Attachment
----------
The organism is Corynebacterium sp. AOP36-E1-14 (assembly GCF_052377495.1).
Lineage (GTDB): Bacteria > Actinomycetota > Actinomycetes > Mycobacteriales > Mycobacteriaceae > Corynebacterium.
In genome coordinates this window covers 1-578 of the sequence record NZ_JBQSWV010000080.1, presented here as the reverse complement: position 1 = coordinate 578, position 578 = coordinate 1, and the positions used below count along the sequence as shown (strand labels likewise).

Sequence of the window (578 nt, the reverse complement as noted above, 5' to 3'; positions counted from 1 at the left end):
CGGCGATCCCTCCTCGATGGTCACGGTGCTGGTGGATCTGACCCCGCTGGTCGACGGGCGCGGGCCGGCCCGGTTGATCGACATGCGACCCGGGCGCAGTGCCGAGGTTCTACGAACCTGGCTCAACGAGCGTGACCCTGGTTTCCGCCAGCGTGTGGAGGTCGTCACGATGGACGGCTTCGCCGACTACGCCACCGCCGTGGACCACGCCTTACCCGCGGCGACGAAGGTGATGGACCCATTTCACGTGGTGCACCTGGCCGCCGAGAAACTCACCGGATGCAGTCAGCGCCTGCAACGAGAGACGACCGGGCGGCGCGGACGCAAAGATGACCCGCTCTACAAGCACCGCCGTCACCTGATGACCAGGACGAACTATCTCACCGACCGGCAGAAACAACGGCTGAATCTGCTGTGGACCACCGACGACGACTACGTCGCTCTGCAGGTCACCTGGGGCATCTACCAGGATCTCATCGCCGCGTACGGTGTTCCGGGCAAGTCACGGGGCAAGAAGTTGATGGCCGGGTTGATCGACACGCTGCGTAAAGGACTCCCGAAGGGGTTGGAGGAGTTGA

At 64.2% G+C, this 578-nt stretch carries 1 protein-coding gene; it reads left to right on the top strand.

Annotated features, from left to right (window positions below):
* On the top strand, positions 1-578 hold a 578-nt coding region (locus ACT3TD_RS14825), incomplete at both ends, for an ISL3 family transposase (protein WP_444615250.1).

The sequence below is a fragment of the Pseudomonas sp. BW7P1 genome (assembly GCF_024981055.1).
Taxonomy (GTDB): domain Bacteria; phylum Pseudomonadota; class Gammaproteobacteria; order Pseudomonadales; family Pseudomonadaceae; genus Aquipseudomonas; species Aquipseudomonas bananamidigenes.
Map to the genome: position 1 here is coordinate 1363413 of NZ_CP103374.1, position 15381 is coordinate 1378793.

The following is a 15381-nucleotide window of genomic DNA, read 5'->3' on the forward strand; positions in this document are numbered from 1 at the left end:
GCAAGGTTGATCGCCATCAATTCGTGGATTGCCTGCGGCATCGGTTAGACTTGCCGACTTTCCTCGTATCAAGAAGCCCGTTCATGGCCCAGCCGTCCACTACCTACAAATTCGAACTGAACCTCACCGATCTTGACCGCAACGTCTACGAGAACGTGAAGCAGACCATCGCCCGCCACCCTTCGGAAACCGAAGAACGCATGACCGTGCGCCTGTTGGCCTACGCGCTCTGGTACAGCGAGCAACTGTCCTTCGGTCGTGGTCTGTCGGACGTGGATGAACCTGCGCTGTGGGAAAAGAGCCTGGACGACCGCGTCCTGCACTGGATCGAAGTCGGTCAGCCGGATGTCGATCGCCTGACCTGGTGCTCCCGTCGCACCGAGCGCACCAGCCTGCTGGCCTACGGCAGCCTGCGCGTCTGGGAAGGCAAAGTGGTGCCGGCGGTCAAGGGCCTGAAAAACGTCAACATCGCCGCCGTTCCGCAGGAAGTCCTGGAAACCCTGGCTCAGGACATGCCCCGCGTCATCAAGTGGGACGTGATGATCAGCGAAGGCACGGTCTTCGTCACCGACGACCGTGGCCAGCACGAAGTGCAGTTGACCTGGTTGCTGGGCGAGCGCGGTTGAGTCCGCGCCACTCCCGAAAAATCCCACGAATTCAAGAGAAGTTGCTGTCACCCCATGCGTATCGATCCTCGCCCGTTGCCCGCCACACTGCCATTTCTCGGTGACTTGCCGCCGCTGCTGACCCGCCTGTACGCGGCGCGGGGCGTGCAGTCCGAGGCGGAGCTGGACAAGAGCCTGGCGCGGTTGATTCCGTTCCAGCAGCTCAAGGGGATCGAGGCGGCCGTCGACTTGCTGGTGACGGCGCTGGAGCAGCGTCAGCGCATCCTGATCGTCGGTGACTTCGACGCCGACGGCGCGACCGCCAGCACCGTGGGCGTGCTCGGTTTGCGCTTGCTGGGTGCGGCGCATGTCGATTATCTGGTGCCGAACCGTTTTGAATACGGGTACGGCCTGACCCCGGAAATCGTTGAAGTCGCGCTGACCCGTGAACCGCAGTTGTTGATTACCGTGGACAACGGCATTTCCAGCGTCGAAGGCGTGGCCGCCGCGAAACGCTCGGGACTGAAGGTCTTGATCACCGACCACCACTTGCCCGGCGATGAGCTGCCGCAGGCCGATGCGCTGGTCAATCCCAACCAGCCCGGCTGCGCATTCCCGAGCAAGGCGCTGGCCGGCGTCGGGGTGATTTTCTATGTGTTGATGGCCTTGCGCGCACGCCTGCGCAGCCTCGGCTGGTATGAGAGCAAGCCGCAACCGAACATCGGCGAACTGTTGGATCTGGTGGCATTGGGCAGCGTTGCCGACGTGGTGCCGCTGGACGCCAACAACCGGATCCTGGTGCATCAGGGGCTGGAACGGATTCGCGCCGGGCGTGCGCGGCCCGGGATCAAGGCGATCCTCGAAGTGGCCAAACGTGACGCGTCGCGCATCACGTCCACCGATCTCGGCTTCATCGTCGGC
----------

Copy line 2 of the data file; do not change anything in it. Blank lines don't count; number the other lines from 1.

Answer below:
Lineage (GTDB): Bacteria > Actinomycetota > Actinomycetes > Mycobacteriales > Mycobacteriaceae > Corynebacterium.